Travis Gillan has no choice but to pursue art. After a mind opening psilocybin experience, he pushed past self imposed limitations and truly became the artist he was always meant to be. His visionary artwork has attracted popular bands such as Phish, 311, and Dirty Heads. Each one of his pieces looks like a trippy and vivid dream full of emotion and spirituality and Gillan says staying true to his vision is a priority in his work and is all part of his evolution as an artist. 

Hometown/currently based?

Grand Rapids, MI / Been living in Denver for the past 12 years.


What is the first thing you do in the morning?

Drink coffee while I sit and do nothing for about an hour. Maybe there’s music.


Last movie you watched?

The Green Knight.

Salty or sweet?

Salty then sweet. Then salty. Then sweet until I’m in a never ending state of ecstasy …or compulsive death spiral. The outcome is unclear.


Hidden talent?

I play the djembe when it’s time to get funky.


Best advice you’ve received?

I’m skeptical of the effectiveness of telling someone how to live their life. However, when someone told me that I actually wasn’t thinking my thoughts, that felt like a game changer.

Origin storytime. Can you tell us a little about your background and how you got into this line of work?

I drew often growing up but never saw myself as an artist. I was enrolled at a community college for a couple of years with no clear life direction when I ingested some psilocybin mushrooms. It was shown to me that I had been holding on to a long-standing fear regarding the instability and uncertainty of being a working artist. Once this was seen for what it was, it didn’t feel like a choice any more. It was either: pursue art or run from a real desire.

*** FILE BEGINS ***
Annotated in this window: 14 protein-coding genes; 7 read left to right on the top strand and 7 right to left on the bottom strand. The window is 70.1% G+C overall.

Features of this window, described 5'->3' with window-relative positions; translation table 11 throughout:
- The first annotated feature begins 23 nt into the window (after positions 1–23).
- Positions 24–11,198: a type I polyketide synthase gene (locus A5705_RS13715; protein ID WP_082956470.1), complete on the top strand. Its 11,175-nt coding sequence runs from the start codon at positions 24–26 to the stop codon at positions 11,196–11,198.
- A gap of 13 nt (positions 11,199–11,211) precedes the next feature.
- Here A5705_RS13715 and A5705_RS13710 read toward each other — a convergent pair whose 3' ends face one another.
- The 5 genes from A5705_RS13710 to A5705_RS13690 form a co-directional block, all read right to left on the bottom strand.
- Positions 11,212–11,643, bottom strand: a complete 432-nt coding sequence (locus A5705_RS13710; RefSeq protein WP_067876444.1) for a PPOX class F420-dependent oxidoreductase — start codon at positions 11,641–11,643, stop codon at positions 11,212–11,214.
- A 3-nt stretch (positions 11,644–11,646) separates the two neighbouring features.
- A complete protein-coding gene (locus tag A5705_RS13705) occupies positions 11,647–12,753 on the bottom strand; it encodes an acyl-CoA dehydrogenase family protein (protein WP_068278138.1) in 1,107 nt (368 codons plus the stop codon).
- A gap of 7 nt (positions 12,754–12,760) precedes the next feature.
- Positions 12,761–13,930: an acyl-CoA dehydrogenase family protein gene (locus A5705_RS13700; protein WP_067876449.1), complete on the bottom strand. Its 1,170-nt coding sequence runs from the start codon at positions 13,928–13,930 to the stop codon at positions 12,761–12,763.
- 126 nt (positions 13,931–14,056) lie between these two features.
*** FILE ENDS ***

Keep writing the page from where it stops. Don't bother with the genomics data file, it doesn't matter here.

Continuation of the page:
How would you describe your style of art?

Psychedelic would be the easiest word to grab for. I mainly like to draw, so there’s an emphasis on line quality. My themes often touch on the mystical or spiritual.


What does your creative process typically look like?

I need some sort of intention or emotion to create the impetus for inspiration. Once I find some vague direction, I sketch small until I’m inspired by something on the paper. A small sketch turns into a medium size sketch and then I move onto fleshing out a final image. I find it’s good to develop the skeleton of an image before getting lost in the details.

What are some of the biggest challenges being an artist?

Staying true to your vision or intention for creating art. It can be easy to self-sabotage by comparing yourself with other artists or compromising by seeking work just to pay the bills. A certain degree of compromise seems inevitable, but I think an artist is someone with a personal vision and a message to convey.


You have done some awesome artwork for bands like Phish, 311, Dirty Heads and more- does your approach change at all when you are creating for musicians? 

Creating for a band can change things a bit because I like to create something that’s a reflection of their music and maybe the location of the show rather than just my own vision. I like to listen to the band’s music and get an overall feel for the vibe and see if something comes up from that. If nothing happens, I’ll dive deeper into the lyrics for inspiration. Typically, bands are pretty open to my creative direction, and often I find that an image with a looser association with the music can be more successful.


Do you ever run into creative blocks? If so, how do you deal with them?

For sure. It’s good to keep the creative currents flowing by sketching often. If I draw long enough, I’ll exhaust all the bad ideas, and eventually something inspired will arise. I don’t know where the good ideas come from, but eventually they do come.

What has been the most fulfilling part of your career to date?

I don’t think it has been any one thing. Witnessing my evolution through years of uncertainty is surreal, and being able to create art everyday is an amazing gift. The unfoldment of my path due to the daily deliberate choice to continue to create art is fulfillment in itself and seems to be more fulfilling as time goes on. 


What do you think you would be doing professionally if you weren’t an artist?

Permaculture farming or maybe a park ranger.


What projects do you have on the horizon in 2023? 

Right now it feels like more concert posters are underway. But who knows. I’d like to hike and camp more this year.